By Mohammed Usman with agency report
The Nigerian interbank overnight lending rate closed at one percent on Friday, the same level last week, but down from 2.5 percent seen on Thursday after the Central Bank of Nigeria(CBN) mopped up liquidity from the banking system this week. Reuters reported traders to have said.
The CBN sold open market operation (OMO) bills worth 189.99 billion naira ($950 million) this week in a bid to reduce liquidity in the market and curb pressure on the forex market, causing cost of fund among banks to spike initially.
Traders said market liquidity dropped to around 270.49 billion naira on Wednesday from around 955 billion naira last week however, it was expected to rise on Friday before close of business as the CBN refunds a portion of money deposited by banks for forex purchase.
“Rates dropped back to one percent level on Friday as a result of expected refunds from deposits for forex purchase by the central bank before close of business,” one dealer said.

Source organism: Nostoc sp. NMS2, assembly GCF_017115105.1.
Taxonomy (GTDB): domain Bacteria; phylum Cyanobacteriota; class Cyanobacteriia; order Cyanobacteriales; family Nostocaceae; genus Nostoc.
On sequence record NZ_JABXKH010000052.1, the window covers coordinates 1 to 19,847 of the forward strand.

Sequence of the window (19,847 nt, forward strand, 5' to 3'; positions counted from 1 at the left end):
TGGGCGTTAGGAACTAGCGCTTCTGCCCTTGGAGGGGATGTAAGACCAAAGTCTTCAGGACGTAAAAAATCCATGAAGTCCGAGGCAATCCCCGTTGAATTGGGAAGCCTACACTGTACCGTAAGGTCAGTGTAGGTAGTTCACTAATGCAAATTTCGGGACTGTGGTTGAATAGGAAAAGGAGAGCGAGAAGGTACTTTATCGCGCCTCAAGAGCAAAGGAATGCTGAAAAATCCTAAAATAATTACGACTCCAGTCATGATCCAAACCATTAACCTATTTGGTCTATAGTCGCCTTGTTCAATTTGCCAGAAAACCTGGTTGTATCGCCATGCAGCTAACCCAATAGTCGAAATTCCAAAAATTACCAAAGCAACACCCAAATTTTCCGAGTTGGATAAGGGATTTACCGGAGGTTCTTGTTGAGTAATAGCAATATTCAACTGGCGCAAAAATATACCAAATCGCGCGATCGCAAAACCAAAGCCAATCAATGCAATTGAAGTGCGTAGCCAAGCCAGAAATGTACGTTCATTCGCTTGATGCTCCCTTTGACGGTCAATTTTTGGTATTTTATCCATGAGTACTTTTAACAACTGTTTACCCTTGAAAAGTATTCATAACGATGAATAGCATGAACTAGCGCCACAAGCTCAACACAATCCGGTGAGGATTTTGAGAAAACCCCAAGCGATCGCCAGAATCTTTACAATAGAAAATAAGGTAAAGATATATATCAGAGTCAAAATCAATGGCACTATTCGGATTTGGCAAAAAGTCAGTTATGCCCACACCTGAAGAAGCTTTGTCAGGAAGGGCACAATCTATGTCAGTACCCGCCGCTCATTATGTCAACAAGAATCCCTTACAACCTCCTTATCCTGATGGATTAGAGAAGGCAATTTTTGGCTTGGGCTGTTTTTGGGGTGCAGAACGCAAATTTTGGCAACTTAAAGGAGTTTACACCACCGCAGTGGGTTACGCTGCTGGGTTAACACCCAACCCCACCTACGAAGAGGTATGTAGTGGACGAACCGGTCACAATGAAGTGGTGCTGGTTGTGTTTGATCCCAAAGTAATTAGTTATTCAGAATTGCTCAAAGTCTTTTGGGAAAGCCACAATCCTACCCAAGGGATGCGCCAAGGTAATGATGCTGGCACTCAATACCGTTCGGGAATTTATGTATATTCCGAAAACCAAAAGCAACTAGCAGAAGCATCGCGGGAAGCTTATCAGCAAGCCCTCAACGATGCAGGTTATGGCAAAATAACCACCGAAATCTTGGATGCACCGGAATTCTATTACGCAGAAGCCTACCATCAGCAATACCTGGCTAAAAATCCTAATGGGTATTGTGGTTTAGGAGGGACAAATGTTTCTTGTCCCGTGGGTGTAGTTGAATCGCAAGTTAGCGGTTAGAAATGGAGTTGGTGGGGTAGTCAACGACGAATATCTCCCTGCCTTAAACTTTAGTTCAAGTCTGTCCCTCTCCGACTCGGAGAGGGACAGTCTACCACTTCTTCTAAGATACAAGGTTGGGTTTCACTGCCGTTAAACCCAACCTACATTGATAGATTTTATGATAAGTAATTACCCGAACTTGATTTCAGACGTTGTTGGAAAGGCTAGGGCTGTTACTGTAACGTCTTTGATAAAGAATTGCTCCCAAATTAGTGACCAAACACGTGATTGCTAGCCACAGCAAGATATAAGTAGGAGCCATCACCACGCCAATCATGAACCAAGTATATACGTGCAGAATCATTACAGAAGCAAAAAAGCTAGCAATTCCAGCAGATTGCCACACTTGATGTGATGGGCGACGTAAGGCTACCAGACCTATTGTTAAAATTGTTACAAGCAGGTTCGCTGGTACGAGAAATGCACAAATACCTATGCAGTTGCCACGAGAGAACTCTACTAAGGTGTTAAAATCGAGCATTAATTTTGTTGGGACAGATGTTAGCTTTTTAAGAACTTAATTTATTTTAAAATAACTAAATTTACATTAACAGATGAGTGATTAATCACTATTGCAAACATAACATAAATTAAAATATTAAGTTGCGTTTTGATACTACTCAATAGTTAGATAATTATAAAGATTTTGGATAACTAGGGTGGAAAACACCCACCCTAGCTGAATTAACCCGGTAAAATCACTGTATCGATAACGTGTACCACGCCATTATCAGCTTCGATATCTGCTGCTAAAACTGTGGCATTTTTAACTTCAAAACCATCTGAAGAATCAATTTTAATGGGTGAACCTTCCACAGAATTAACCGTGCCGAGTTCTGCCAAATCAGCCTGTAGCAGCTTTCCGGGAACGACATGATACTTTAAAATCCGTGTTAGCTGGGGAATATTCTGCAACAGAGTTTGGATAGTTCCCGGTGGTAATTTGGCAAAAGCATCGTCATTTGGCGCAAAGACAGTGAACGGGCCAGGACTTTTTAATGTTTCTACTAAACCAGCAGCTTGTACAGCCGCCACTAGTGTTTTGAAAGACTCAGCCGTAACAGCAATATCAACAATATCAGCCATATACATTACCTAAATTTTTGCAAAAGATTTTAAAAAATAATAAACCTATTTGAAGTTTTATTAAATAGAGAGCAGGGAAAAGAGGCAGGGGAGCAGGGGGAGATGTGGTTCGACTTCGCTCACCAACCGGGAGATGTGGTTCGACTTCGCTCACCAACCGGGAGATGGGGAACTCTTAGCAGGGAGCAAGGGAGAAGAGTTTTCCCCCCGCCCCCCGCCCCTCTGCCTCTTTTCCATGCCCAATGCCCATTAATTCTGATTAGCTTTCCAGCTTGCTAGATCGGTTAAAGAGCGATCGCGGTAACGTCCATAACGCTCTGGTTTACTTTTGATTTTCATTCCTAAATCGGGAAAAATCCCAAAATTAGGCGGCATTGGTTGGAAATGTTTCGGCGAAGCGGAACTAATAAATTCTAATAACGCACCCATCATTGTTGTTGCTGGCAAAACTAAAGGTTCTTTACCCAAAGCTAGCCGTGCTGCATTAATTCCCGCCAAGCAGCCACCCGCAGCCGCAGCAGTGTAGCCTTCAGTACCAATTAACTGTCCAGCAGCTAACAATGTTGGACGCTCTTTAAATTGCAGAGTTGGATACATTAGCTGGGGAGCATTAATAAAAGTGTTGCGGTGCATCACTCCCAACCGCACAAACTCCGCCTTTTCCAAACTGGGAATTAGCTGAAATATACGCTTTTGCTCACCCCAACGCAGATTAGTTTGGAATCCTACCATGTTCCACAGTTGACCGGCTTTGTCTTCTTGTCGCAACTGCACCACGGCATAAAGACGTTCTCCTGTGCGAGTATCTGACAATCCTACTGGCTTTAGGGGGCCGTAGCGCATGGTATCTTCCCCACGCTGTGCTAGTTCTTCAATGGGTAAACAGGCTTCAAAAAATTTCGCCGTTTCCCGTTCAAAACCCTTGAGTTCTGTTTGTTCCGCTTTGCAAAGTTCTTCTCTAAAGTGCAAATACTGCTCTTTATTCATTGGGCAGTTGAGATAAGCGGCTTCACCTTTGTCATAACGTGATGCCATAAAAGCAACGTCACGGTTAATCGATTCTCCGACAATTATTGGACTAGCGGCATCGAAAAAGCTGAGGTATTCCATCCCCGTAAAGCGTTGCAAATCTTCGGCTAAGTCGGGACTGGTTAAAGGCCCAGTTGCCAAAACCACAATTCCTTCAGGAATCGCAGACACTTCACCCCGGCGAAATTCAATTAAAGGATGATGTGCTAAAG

Nigeria sold 33 billion naira worth in 224-day OMO bills at 7.9 percent yield on Tuesday and again another 156.99 billion naira in 205-day bills on Thursday in its bid to reduce volume of liquidity in the banking system.
Traders said with the consistent issuance of OMO bills by the CBN, interbank lending rates are expected to gradually inch up in the coming weeks.
Meanwhile, The Association of Senior Civil Servants of Nigeria (ASCSN), has commended President Muhammadu Buhari for not yielding to pressures to devalue the naira.
Mr Alade Lawal, Secretary General of the association, made the commendation in a statement issued in Lagos on Friday.
In the statement, he contended that devaluation of the naira would increase the level of poverty in Nigeria.
The scribe said the association supported the President because as an import dependent country, there was no benefit from continued devaluation of its currency.